Posted by on March 13, 2013 in Knitting


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just another small FO: starry bandanna

As well as knitting steadily on my two current projects – the easy lace cowl is nearly finished, too – I sewed a bandanna for my cousin. Her hair has now started to fall out as a result of the chemotherapy and, although she’ll probably wear a wig quite often, sometimes she’ll want a bit of protection without all that bother. I popped this in the post to her the other day.

Patterned with stars for someone who is a star

Patterned with stars for someone who is a star

It’s made from some pretty, cotton quilting fabric that was lurking in the specials box the last time Dr B and I were out shopping (it’s one of my cousin’s favourite colours, of course). You’d be proud of how carefully I measured it and its hems. I was quite proud, I can tell you; no evidence of my usual slapdashery! Being a firmer sort of cotton than what I used for Dr B’s bandannas, it held a finger-creased hem nicely, so I didn’t have to iron it much at all. There are some matching lavender bags to make everything smell sweet and to help keep the moths away.

I’ve known for years that I let myself get sidetracked quite easily and that that’s why I rarely undertake large knitting tasks (I delegated the knitting of YoungB’s baby shawl, for example). It means I can drop whatever I’m doing to respond to cases of genuine need. It also, alas, often means I’m struggling to finish things I’ve been trying to do for a long time and should really have finished long ago. You remember Youngest Uncle’s fingerless gloves? Yeah, I’m still going on those nearly a year after I started them. But, you know, I have at least three weeks up my sleeve before his next birthday; at least. That should be bags of time. Shouldn’t it?

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Posted by on February 21, 2013 in Knitting, Sewing


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old ladies

I’ve turned into one of those. Not the nice sort but the “My old lady lets me go and ride my motorbike while she stays home and works” type. I’m rebelling by refusing to do housework in their absence. Rather, I’ve been knitting. Dr B and I made a trip to buy some craft supplies – for something HE needed – before they sailed out this morning but any plans I might have had for the day were so thoroughly derailed that, well, I’ve knitted another inch or so of my Easy Lace Cowl and fixed up a mistake I’d had to tink in the Summer Shimmer Scarf by way of having my fun while they have theirs. There has to be justice in life, some sort of balance in the Force and all that.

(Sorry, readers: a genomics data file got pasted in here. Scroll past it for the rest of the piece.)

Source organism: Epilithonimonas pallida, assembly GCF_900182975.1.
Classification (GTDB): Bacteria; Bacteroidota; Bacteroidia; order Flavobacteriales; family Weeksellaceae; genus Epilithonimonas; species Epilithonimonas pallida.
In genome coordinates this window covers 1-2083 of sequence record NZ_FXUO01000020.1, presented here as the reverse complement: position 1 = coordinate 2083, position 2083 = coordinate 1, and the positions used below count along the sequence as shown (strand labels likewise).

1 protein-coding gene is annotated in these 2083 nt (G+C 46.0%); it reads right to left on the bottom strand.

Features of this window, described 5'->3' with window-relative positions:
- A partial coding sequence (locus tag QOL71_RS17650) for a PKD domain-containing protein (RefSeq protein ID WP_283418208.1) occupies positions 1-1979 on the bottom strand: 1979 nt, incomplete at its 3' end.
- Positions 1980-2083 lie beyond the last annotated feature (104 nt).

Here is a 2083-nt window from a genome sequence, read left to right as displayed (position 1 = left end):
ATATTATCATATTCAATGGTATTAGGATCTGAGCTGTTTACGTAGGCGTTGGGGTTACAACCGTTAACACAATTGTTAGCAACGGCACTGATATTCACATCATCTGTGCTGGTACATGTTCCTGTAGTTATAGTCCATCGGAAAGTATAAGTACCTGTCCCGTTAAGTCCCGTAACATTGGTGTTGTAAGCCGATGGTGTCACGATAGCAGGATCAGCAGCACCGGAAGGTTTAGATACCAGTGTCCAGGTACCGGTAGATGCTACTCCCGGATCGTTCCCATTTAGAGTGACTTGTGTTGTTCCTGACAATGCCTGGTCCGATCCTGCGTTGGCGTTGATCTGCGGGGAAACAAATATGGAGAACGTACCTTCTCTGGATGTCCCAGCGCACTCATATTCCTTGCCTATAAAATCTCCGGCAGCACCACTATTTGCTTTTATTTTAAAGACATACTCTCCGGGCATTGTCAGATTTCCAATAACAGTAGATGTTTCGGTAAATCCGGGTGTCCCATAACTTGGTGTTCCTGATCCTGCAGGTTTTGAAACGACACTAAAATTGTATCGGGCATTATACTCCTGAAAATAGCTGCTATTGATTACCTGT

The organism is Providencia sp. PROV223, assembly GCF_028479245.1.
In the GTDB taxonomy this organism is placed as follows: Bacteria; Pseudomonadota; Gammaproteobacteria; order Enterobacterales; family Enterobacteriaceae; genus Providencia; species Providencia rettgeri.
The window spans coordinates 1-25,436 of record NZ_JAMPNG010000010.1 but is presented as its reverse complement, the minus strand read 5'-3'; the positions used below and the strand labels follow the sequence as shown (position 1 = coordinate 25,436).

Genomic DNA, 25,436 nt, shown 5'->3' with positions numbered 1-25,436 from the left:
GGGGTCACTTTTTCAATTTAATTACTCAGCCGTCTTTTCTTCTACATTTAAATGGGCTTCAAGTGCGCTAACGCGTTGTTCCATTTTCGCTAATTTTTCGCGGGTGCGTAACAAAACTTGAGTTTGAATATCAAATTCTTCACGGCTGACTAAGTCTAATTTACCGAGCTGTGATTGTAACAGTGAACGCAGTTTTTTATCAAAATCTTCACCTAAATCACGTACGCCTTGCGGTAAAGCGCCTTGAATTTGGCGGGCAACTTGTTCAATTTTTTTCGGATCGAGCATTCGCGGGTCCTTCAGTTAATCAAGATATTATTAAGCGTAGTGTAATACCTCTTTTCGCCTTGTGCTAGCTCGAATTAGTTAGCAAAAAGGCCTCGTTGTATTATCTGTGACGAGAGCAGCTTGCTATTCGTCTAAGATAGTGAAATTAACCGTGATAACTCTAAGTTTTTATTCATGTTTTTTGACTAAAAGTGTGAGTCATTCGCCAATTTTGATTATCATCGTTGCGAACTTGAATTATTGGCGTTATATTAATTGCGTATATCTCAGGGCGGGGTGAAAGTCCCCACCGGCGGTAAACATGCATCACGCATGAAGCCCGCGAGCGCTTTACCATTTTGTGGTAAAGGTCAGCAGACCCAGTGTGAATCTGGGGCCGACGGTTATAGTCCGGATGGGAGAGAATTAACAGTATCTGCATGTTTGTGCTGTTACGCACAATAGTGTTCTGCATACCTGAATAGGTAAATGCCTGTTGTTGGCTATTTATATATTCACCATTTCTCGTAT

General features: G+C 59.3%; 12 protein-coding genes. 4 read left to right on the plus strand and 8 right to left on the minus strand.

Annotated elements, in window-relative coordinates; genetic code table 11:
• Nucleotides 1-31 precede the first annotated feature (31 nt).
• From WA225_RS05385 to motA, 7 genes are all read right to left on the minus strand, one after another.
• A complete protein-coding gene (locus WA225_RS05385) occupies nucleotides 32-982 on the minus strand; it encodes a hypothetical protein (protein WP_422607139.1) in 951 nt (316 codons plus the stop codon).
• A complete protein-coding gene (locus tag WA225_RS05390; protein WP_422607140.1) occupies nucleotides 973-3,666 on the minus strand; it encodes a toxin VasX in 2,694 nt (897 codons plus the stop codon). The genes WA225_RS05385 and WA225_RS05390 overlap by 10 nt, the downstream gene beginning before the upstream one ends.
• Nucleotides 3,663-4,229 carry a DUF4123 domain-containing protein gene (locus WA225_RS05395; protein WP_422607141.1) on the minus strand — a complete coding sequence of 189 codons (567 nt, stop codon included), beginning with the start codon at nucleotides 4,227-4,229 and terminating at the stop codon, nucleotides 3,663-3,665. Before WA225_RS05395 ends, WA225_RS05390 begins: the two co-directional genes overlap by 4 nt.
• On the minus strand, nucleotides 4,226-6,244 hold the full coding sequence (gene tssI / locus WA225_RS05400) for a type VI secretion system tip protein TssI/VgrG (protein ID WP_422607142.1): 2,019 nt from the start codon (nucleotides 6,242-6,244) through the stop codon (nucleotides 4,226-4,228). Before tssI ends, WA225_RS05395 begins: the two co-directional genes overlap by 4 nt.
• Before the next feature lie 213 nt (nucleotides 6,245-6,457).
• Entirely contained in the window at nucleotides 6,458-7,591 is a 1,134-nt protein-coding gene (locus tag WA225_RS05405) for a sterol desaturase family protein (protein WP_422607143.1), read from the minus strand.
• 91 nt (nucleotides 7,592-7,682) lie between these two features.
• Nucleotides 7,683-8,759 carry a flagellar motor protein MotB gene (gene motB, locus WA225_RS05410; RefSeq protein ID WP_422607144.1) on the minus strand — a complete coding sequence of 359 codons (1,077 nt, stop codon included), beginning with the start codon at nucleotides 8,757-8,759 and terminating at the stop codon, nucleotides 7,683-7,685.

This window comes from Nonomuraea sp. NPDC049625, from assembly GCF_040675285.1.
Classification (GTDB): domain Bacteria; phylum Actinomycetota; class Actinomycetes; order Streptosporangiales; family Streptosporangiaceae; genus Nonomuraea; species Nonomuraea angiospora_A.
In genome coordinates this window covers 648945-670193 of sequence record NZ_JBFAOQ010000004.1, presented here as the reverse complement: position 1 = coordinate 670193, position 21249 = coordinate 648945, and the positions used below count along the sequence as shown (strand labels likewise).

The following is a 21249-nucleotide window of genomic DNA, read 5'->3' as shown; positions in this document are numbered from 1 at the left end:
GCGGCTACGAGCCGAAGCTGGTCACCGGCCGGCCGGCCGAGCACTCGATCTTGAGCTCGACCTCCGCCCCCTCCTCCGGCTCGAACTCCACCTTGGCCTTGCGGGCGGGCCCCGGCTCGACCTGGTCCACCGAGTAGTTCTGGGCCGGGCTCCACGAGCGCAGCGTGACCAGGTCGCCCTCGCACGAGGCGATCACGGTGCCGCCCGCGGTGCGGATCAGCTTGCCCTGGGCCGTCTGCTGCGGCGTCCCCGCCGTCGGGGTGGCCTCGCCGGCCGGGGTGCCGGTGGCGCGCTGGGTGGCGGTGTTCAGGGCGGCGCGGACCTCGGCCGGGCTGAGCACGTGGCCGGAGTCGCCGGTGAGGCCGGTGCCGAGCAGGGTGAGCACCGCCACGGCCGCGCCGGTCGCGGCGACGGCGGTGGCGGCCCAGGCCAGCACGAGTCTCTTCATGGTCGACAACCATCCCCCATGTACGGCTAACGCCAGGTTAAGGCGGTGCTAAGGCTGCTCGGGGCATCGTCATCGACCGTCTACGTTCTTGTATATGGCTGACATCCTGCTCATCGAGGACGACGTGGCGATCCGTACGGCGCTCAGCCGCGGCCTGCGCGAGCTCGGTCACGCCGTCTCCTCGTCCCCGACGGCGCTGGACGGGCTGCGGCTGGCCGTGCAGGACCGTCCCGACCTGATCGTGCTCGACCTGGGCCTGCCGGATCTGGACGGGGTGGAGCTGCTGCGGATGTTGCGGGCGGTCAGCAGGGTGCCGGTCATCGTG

They were, in fact, talking about bikes – pedal and motor – the other night, discussing various motor capacities and other intricate features (I assume they’re intricate though I am, of course, wilfully ignorant on such points). Dr B asked what would I be talking about had I had a gaggle of my friends over? Premium knitting needles, I said. Then I proceeded to tell them all about Addi needles with click-on ends and interchangeable middles and bamboo and rosewood and all the various other interesting needles and crochet hooks I read about. I don’t actually use any of those and am reasonably satisfied with the results I obtain on those I’ve been using for years. Their eyes were spinning nicely.

This is my idea of the way things should be, but I reckon I’d have a higher body count! (Image remains copyright of the original artist.)

Tomorrow we’re visiting a friend whose industrial sewing machine will make light work of the chore I’d have done for Dr B today had my machine had the grunt. Four layers of belting? Not really, even with a walking foot and a new needle. The friend is a bloke. There’s SOME balance in the Force, after all.